“The real enemy?” That was our briefing officer. “You’re honestly trying to tell us that this damn war’s been a-”
“Strategy to get you to attack the training facilities,” finished the enemy commander. “We regret the deaths of your people but for a bellicose and warlike race you’re very hard to get engaged in a conflict.”
“We know what we’re like once we get into these things,” commented Holmes, arms crossed over his chest, “so we try not to start.”
“We had not realised you had developed self-restraint to that extent.” If the enemy commander had been human its new facial expression would have involved a raised eyebrow. “Our problem is that the Ajaraka are aware of us and our existence is of sufficient annoyance to them that they wish to exterminate us like vermin. Your advantage is that the Ajaraka are not aware of you. They have not developed weapons that target you specifically.”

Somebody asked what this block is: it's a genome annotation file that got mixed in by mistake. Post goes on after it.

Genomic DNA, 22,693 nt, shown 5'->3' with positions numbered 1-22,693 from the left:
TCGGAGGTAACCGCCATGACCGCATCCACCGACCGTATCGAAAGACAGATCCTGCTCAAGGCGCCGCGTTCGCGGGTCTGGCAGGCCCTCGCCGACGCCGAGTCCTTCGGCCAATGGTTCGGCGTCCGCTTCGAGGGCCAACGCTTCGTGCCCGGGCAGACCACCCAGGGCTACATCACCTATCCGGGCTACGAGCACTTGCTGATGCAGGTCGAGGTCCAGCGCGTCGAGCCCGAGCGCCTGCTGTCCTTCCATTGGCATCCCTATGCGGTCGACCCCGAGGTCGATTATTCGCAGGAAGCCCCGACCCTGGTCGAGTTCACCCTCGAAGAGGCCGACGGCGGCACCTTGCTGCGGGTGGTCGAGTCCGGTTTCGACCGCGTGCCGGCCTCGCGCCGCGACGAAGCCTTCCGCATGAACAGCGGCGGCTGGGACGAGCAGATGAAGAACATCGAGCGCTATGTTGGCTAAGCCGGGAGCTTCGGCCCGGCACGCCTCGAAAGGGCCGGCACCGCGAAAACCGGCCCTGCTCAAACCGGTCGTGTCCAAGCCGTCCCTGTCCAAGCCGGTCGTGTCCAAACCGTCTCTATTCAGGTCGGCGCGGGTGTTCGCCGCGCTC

“And what’s the big deal about this base?” Murchison’s eyes had narrowed as if she was trying to figure out the angles.
“This is where they launch their attacks on our cities from, where they make the gases that smother us in our sleep and warp our children’s growth and where they take prisoners for experimentation. Its destruction will give us a respite to rebuild and protect ourselves or to flee.”
“In return for this you are going to stop your attacks on our people, aren’t you?” That was Ngana, his arms folded too. “Forever, not just until you want goad us into action again.”
“Well, yes, of course.” The enemy commander looked confused.
“Then our people won’t need to retaliate anymore,” clarified Ngana.
“I understand.” The enemy commander’s face radiated that.
“So show us your information,” I chimed in, “so we can get to work.”
“All on the understanding,” added Han who’s one of those big, northern Chinese men, “that if this is a set up or a trap, our ghosts will come after you.”
The enemy commander looked worried. “You can do that?”
Iwaka grinned evilly. “For betrayal, we’d make an effort.”